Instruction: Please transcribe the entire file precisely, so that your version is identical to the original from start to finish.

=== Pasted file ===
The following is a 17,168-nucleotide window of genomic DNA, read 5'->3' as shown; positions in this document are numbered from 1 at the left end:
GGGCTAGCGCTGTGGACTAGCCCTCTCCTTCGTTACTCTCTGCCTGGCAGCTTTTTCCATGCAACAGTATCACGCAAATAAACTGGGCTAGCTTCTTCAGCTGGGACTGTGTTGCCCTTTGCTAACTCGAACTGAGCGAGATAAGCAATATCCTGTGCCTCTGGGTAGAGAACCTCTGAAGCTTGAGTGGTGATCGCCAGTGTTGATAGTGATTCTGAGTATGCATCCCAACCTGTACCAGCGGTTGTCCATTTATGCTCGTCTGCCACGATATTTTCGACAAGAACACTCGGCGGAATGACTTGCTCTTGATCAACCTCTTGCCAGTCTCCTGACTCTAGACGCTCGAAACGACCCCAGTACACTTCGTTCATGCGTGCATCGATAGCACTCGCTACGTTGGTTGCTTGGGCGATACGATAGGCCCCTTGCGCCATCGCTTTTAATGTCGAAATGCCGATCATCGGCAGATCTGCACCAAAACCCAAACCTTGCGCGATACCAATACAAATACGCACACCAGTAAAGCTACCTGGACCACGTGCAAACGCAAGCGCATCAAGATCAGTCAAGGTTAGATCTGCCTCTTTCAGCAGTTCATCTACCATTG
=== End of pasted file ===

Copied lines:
The following is a 17,168-nucleotide window of genomic DNA, read 5'->3' as shown; positions in this document are numbered from 1 at the left end:
GGGCTAGCGCTGTGGACTAGCCCTCTCCTTCGTTACTCTCTGCCTGGCAGCTTTTTCCATGCAACAGTATCACGCAAATAAACTGGGCTAGCTTCTTCAGCTGGGACTGTGTTGCCCTTTGCTAACTCGAACTGAGCGAGATAAGCAATATCCTGTGCCTCTGGGTAGAGAACCTCTGAAGCTTGAGTGGTGATCGCCAGTGTTGATAGTGATTCTGAGTATGCATCCCAACCTGTACCAGCGGTTGTCCATTTATGCTCGTCTGCCACGATATTTTCGACAAGAACACTCGGCGGAATGACTTGCTCTTGATCAACCTCTTGCCAGTCTCCTGACTCTAGACGCTCGAAACGACCCCAGTACACTTCGTTCATGCGTGCATCGATAGCACTCGCTACGTTGGTTGCTTGGGCGATACGATAGGCCCCTTGCGCCATCGCTTTTAATGTCGAAATGCCGATCATCGGCAGATCTGCACCAAAACCCAAACCTTGCGCGATACCAATACAAATACGCACACCAGTAAAGCTACCTGGACCACGTGCAAACGCAAGCGCATCAAGATCAGTCAAGGTTAGATCTGCCTCTTTCAGCAGTTCATCTACCATTG